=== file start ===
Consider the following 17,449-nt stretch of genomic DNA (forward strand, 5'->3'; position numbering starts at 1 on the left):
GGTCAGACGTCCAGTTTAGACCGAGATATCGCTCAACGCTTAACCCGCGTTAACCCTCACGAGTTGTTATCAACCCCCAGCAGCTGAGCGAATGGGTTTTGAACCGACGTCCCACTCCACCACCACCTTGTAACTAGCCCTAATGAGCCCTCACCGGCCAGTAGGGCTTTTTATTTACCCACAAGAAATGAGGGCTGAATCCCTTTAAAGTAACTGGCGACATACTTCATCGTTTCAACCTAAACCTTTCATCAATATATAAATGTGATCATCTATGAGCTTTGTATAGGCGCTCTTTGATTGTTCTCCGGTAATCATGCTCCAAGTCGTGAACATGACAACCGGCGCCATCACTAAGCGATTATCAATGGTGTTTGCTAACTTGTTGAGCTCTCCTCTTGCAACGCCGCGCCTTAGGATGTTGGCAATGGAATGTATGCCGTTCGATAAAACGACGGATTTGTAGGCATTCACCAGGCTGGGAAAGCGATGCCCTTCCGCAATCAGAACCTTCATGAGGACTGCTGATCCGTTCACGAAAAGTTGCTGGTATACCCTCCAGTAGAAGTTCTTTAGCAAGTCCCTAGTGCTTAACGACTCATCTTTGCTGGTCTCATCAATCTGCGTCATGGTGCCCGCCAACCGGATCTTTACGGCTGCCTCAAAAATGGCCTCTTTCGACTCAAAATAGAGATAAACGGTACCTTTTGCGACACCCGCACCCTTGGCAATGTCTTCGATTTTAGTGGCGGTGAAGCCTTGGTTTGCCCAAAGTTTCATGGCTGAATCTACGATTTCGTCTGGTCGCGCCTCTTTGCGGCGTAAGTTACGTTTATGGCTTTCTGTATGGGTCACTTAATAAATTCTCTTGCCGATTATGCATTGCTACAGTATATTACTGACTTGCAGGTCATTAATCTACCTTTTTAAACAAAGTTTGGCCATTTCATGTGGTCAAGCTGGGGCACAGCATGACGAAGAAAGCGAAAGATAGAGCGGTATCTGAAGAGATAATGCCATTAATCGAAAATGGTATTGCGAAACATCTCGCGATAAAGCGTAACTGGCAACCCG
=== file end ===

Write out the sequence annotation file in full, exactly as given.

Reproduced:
Consider the following 17,449-nt stretch of genomic DNA (forward strand, 5'->3'; position numbering starts at 1 on the left):
GGTCAGACGTCCAGTTTAGACCGAGATATCGCTCAACGCTTAACCCGCGTTAACCCTCACGAGTTGTTATCAACCCCCAGCAGCTGAGCGAATGGGTTTTGAACCGACGTCCCACTCCACCACCACCTTGTAACTAGCCCTAATGAGCCCTCACCGGCCAGTAGGGCTTTTTATTTACCCACAAGAAATGAGGGCTGAATCCCTTTAAAGTAACTGGCGACATACTTCATCGTTTCAACCTAAACCTTTCATCAATATATAAATGTGATCATCTATGAGCTTTGTATAGGCGCTCTTTGATTGTTCTCCGGTAATCATGCTCCAAGTCGTGAACATGACAACCGGCGCCATCACTAAGCGATTATCAATGGTGTTTGCTAACTTGTTGAGCTCTCCTCTTGCAACGCCGCGCCTTAGGATGTTGGCAATGGAATGTATGCCGTTCGATAAAACGACGGATTTGTAGGCATTCACCAGGCTGGGAAAGCGATGCCCTTCCGCAATCAGAACCTTCATGAGGACTGCTGATCCGTTCACGAAAAGTTGCTGGTATACCCTCCAGTAGAAGTTCTTTAGCAAGTCCCTAGTGCTTAACGACTCATCTTTGCTGGTCTCATCAATCTGCGTCATGGTGCCCGCCAACCGGATCTTTACGGCTGCCTCAAAAATGGCCTCTTTCGACTCAAAATAGAGATAAACGGTACCTTTTGCGACACCCGCACCCTTGGCAATGTCTTCGATTTTAGTGGCGGTGAAGCCTTGGTTTGCCCAAAGTTTCATGGCTGAATCTACGATTTCGTCTGGTCGCGCCTCTTTGCGGCGTAAGTTACGTTTATGGCTTTCTGTATGGGTCACTTAATAAATTCTCTTGCCGATTATGCATTGCTACAGTATATTACTGACTTGCAGGTCATTAATCTACCTTTTTAAACAAAGTTTGGCCATTTCATGTGGTCAAGCTGGGGCACAGCATGACGAAGAAAGCGAAAGATAGAGCGGTATCTGAAGAGATAATGCCATTAATCGAAAATGGTATTGCGAAACATCTCGCGATAAAGCGTAACTGGCAACCCG